Querard went on to explain why even though Lake has a high “burn rate,” it’s not because she’s not doing a good job raising money. Lake has spent a little over two-thirds of the money she’s raised. “The only thing worth studying on the spending side is the burn rate,” he said. “It is very low for a candidate like Gaynor who basically just wrote himself a check. It is much higher for candidates like Salmon and Lake who are spending money to raise money.”

Querard speculated as to Lake’s popularity, “She’s a household name who spent 20 years on the TV every single night, and she has President Trump’s endorsement, so it makes sense that she leads in polling right now.”

Political consultant Stan Barnes, who is the president of Copper State Consulting Group and a former Arizona state senator, told The Sun Times, “Once upon a time, the money race was the key indicator of success. That is no longer true. People who are focusing simply on fundraising numbers are fighting the last war. Things have changed. One thing that has changed is reaching voters is now less expensive than ever because of the advent of social media. Raw dollars to own local television and newscasts during the broadcast day have lost some of their potency. There is a mistake made by many that somehow more money equals more predictable success. Just not true nowadays in general politics.”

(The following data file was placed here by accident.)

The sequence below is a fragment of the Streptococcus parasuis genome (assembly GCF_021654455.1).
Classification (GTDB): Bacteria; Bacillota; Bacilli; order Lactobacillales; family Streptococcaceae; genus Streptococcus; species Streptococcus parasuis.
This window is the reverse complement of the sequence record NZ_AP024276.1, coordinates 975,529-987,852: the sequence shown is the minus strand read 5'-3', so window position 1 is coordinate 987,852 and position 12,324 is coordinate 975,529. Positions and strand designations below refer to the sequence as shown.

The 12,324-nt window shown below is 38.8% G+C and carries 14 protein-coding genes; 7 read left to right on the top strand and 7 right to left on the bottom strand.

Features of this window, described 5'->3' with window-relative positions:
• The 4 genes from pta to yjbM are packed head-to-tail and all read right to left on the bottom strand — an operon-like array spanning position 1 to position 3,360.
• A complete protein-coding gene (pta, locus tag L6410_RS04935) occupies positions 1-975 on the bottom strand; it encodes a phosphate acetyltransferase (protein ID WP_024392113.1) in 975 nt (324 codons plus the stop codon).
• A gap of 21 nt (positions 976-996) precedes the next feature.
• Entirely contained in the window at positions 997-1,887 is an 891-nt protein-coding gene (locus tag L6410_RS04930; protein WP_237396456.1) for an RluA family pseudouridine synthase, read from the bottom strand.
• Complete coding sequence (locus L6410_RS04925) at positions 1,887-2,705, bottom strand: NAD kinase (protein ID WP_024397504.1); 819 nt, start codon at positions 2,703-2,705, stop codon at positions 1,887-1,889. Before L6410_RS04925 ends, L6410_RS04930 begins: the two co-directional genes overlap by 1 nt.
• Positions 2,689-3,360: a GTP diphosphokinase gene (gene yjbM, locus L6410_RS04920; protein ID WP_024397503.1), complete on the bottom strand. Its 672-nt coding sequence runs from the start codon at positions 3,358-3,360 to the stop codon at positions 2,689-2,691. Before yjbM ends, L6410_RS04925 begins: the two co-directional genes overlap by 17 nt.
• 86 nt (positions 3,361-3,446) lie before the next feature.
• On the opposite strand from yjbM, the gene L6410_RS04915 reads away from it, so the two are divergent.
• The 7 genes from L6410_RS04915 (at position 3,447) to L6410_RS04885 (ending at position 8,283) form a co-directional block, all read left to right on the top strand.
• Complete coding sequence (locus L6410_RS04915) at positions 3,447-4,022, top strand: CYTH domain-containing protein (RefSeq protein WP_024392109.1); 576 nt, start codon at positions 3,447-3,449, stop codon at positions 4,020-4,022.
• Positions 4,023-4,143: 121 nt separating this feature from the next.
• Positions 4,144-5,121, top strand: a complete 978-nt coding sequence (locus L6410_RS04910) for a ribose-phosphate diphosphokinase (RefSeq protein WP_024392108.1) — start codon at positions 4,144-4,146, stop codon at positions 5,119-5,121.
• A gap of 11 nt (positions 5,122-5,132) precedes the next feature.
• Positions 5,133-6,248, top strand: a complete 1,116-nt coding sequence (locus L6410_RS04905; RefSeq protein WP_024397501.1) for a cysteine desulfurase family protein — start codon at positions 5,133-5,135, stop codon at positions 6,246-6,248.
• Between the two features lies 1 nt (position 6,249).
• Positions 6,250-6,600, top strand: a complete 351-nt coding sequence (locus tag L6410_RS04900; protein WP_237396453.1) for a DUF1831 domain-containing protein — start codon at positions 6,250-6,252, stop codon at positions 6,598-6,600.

Barnes said Lake is the leading candidate in the race.

“The other thing is, it’s my opinion that any of the gubernatorial candidates on the Republican side, or even the Democratic side, would trade places with Kari Lake’s campaign today because she has what they are trying to buy,” he said. “She has name ID that is bigger and broader and more positively welcomed than any other candidate, Democrat or Republican. She has her own headstart on the very goal that money chases — that is positive name identification.”

Barnes distinguished Lake from her primary opponents, “She doesn’t need to match Robson or Salmon or Gaynor or candidate Z running for governor when it comes to a dollar race because she has a headstart on liability and name ID, and positive association with a broad spectrum of average voters. Kari’s already reached a great many voters. She’s accomplishing what more money would seek to accomplish.”